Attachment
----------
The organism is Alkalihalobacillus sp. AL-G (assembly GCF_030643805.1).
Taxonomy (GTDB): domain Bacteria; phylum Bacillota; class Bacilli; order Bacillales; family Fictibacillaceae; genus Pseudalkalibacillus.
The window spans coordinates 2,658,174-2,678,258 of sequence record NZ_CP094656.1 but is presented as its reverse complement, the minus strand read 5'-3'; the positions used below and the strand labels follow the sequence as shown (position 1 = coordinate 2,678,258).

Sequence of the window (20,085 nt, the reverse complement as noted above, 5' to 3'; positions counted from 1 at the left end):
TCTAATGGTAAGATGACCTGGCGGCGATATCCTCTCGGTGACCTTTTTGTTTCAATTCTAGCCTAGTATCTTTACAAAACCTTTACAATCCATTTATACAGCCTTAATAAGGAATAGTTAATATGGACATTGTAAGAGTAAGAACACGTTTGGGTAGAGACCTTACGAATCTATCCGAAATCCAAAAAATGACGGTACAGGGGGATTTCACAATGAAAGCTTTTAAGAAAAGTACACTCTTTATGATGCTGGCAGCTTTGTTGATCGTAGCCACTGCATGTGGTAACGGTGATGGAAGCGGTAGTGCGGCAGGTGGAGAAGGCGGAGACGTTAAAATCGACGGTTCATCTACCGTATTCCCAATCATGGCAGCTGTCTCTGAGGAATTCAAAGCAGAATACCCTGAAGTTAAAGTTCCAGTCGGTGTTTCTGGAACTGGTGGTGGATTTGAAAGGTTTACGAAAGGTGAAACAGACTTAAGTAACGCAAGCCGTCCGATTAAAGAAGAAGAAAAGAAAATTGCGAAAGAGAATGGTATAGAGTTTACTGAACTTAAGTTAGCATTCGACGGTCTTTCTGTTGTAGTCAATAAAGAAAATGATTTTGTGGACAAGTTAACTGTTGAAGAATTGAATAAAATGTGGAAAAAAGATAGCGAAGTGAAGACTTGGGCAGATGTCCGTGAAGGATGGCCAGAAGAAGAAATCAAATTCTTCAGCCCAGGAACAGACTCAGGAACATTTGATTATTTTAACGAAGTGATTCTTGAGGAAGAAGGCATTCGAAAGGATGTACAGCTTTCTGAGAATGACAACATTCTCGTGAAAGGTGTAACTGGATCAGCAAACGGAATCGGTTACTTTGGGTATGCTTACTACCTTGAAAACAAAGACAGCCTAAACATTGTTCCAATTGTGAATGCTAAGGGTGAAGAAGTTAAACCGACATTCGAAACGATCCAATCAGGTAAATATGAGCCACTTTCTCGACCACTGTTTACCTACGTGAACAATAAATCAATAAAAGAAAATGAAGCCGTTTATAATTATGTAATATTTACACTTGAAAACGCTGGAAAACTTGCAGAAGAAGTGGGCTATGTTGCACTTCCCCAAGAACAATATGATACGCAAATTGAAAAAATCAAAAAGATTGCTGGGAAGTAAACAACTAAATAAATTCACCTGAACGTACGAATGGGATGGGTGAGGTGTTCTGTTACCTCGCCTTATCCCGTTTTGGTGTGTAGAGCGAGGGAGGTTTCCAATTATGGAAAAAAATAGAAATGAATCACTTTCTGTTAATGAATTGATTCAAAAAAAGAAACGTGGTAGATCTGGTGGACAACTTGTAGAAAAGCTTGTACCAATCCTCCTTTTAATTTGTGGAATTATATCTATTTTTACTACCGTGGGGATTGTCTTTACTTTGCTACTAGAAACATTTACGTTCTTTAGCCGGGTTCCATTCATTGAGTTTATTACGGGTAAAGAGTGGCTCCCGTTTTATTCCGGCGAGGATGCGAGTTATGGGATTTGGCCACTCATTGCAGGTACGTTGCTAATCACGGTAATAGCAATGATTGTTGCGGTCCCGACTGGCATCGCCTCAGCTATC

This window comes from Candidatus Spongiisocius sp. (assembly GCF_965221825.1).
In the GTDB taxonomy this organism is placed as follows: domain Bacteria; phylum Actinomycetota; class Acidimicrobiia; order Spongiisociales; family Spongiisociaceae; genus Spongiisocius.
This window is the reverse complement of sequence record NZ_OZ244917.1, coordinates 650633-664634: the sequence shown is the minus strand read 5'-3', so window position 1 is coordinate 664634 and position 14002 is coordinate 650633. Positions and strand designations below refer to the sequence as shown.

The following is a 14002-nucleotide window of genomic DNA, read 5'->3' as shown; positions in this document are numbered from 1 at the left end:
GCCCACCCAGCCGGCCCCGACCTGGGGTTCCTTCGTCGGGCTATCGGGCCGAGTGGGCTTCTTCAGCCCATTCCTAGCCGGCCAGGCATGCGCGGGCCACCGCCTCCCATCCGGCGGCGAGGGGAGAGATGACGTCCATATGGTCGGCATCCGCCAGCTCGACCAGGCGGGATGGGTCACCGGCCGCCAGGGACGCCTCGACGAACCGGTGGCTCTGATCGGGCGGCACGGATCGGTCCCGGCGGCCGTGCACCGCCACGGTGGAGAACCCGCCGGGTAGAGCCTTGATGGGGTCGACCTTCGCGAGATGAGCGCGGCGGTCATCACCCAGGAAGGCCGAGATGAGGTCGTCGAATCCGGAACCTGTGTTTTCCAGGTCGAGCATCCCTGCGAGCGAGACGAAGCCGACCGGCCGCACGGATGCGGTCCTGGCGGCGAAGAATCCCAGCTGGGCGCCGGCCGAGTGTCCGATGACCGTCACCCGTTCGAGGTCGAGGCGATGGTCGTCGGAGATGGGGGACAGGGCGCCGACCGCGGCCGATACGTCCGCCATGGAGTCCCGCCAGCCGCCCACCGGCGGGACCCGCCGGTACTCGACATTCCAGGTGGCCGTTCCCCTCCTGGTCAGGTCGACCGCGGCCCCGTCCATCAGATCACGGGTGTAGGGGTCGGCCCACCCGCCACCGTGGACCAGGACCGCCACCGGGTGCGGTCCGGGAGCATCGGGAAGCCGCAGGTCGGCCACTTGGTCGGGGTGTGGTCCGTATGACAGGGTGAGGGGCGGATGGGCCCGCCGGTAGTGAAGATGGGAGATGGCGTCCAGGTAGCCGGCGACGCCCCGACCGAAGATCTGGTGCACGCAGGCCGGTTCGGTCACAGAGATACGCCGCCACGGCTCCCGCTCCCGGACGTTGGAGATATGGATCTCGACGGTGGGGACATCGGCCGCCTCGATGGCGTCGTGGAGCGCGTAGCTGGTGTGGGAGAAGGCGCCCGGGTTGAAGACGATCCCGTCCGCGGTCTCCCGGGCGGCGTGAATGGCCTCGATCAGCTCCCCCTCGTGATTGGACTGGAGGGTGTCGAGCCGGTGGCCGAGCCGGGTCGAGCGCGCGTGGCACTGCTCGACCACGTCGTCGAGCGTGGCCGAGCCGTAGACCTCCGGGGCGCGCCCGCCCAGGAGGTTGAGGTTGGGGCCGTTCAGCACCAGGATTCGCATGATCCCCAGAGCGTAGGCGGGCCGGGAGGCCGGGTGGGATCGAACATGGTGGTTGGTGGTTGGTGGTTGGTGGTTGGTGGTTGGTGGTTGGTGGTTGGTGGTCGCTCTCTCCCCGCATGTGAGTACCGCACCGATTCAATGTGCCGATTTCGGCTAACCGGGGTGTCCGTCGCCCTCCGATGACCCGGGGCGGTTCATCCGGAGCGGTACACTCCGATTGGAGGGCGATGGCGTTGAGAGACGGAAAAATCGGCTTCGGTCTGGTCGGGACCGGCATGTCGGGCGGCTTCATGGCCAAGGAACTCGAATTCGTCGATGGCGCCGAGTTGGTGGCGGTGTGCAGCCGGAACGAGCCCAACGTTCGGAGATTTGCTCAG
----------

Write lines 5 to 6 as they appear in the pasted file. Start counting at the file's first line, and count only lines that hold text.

TCTAATGGTAAGATGACCTGGCGGCGATATCCTCTCGGTGACCTTTTTGTTTCAATTCTAGCCTAGTATCTTTACAAAACCTTTACAATCCATTTATACAGCCTTAATAAGGAATAGTTAATATGGACATTGTAAGAGTAAGAACACGTTTGGGTAGAGACCTTACGAATCTATCCGAAATCCAAAAAATGACGGTACAGGGGGATTTCACAATGAAAGCTTTTAAGAAAAGTACACTCTTTATGATGCTGGCAGCTTTGTTGATCGTAGCCACTGCATGTGGTAACGGTGATGGAAGCGGTAGTGCGGCAGGTGGAGAAGGCGGAGACGTTAAAATCGACGGTTCATCTACCGTATTCCCAATCATGGCAGCTGTCTCTGAGGAATTCAAAGCAGAATACCCTGAAGTTAAAGTTCCAGTCGGTGTTTCTGGAACTGGTGGTGGATTTGAAAGGTTTACGAAAGGTGAAACAGACTTAAGTAACGCAAGCCGTCCGATTAAAGAAGAAGAAAAGAAAATTGCGAAAGAGAATGGTATAGAGTTTACTGAACTTAAGTTAGCATTCGACGGTCTTTCTGTTGTAGTCAATAAAGAAAATGATTTTGTGGACAAGTTAACTGTTGAAGAATTGAATAAAATGTGGAAAAAAGATAGCGAAGTGAAGACTTGGGCAGATGTCCGTGAAGGATGGCCAGAAGAAGAAATCAAATTCTTCAGCCCAGGAACAGACTCAGGAACATTTGATTATTTTAACGAAGTGATTCTTGAGGAAGAAGGCATTCGAAAGGATGTACAGCTTTCTGAGAATGACAACATTCTCGTGAAAGGTGTAACTGGATCAGCAAACGGAATCGGTTACTTTGGGTATGCTTACTACCTTGAAAACAAAGACAGCCTAAACATTGTTCCAATTGTGAATGCTAAGGGTGAAGAAGTTAAACCGACATTCGAAACGATCCAATCAGGTAAATATGAGCCACTTTCTCGACCACTGTTTACCTACGTGAACAATAAATCAATAAAAGAAAATGAAGCCGTTTATAATTATGTAATATTTACACTTGAAAACGCTGGAAAACTTGCAGAAGAAGTGGGCTATGTTGCACTTCCCCAAGAACAATATGATACGCAAATTGAAAAAATCAAAAAGATTGCTGGGAAGTAAACAACTAAATAAATTCACCTGAACGTACGAATGGGATGGGTGAGGTGTTCTGTTACCTCGCCTTATCCCGTTTTGGTGTGTAGAGCGAGGGAGGTTTCCAATTATGGAAAAAAATAGAAATGAATCACTTTCTGTTAATGAATTGATTCAAAAAAAGAAACGTGGTAGATCTGGTGGACAACTTGTAGAAAAGCTTGTACCAATCCTCCTTTTAATTTGTGGAATTATATCTATTTTTACTACCGTGGGGATTGTCTTTACTTTGCTACTAGAAACATTTACGTTCTTTAGCCGGGTTCCATTCATTGAGTTTATTACGGGTAAAGAGTGGCTCCCGTTTTATTCCGGCGAGGATGCGAGTTATGGGATTTGGCCACTCATTGCAGGTACGTTGCTAATCACGGTAATAGCAATGATTGTTGCGGTCCCGACTGGCATCGCCTCAGCTATC

This window comes from Candidatus Spongiisocius sp. (assembly GCF_965221825.1).